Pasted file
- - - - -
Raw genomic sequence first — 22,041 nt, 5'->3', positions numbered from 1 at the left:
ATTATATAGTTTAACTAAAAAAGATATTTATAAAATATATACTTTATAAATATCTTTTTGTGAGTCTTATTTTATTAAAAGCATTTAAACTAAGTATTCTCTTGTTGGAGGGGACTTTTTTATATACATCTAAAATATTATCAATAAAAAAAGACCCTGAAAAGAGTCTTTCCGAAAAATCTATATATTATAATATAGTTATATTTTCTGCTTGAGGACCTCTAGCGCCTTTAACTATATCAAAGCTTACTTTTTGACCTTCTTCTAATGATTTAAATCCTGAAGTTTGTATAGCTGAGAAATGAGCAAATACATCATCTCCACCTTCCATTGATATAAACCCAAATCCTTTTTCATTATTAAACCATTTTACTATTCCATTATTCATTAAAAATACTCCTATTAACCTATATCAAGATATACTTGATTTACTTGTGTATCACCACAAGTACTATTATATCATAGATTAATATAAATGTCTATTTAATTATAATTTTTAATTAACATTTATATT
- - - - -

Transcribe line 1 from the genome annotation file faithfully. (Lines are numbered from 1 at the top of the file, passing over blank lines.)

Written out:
Raw genomic sequence first — 22,041 nt, 5'->3', positions numbered from 1 at the left: